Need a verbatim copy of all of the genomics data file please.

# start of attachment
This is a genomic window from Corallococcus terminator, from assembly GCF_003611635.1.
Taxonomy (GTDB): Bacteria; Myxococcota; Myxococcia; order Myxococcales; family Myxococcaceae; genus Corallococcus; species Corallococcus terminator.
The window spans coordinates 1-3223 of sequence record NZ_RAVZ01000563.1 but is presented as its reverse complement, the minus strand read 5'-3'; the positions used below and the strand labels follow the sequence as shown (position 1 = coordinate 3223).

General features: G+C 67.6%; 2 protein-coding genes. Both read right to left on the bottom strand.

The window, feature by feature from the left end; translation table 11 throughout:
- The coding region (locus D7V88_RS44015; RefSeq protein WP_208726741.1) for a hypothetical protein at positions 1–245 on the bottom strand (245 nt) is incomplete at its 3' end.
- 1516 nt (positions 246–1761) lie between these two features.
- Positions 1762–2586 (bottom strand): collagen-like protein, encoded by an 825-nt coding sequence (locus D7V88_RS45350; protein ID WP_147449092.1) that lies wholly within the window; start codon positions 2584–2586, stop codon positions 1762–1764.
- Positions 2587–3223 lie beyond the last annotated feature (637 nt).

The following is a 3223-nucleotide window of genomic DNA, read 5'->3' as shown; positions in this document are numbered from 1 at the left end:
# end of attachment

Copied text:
This is a genomic window from Corallococcus terminator, from assembly GCF_003611635.1.
Taxonomy (GTDB): Bacteria; Myxococcota; Myxococcia; order Myxococcales; family Myxococcaceae; genus Corallococcus; species Corallococcus terminator.
The window spans coordinates 1-3223 of sequence record NZ_RAVZ01000563.1 but is presented as its reverse complement, the minus strand read 5'-3'; the positions used below and the strand labels follow the sequence as shown (position 1 = coordinate 3223).

General features: G+C 67.6%; 2 protein-coding genes. Both read right to left on the bottom strand.

The window, feature by feature from the left end; translation table 11 throughout:
- The coding region (locus D7V88_RS44015; RefSeq protein WP_208726741.1) for a hypothetical protein at positions 1–245 on the bottom strand (245 nt) is incomplete at its 3' end.
- 1516 nt (positions 246–1761) lie between these two features.
- Positions 1762–2586 (bottom strand): collagen-like protein, encoded by an 825-nt coding sequence (locus D7V88_RS45350; protein ID WP_147449092.1) that lies wholly within the window; start codon positions 2584–2586, stop codon positions 1762–1764.
- Positions 2587–3223 lie beyond the last annotated feature (637 nt).

The following is a 3223-nucleotide window of genomic DNA, read 5'->3' as shown; positions in this document are numbered from 1 at the left end: